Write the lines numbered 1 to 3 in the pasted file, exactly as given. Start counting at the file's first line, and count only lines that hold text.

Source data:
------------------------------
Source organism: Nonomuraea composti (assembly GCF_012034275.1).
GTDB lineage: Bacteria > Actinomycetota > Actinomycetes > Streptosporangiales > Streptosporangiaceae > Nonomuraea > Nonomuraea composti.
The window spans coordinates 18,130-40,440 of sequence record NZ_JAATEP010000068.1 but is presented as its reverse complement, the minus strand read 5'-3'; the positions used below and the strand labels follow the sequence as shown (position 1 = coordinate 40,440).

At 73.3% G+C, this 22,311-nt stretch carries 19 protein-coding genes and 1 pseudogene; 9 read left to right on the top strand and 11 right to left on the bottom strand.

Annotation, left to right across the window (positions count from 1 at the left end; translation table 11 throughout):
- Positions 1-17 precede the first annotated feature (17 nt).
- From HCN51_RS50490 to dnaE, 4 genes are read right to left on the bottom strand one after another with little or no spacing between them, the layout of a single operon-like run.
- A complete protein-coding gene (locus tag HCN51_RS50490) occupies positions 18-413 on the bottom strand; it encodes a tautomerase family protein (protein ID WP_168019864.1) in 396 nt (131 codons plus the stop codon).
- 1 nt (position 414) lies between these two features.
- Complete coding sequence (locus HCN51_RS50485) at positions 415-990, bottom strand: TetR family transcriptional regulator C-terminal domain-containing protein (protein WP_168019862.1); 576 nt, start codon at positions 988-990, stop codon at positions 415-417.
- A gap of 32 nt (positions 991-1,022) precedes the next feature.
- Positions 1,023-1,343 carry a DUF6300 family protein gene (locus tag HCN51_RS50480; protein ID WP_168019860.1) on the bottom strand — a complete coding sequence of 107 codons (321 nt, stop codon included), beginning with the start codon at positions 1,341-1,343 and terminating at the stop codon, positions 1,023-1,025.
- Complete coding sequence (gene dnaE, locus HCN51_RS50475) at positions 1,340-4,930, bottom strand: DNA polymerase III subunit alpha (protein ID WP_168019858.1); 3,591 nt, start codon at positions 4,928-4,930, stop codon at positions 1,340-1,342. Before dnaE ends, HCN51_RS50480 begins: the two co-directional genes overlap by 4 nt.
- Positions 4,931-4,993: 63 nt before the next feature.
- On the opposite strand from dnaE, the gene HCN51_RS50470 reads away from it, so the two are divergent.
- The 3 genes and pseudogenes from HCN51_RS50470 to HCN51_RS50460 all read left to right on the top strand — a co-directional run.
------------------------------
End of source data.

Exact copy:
Source organism: Nonomuraea composti (assembly GCF_012034275.1).
GTDB lineage: Bacteria > Actinomycetota > Actinomycetes > Streptosporangiales > Streptosporangiaceae > Nonomuraea > Nonomuraea composti.
The window spans coordinates 18,130-40,440 of sequence record NZ_JAATEP010000068.1 but is presented as its reverse complement, the minus strand read 5'-3'; the positions used below and the strand labels follow the sequence as shown (position 1 = coordinate 40,440).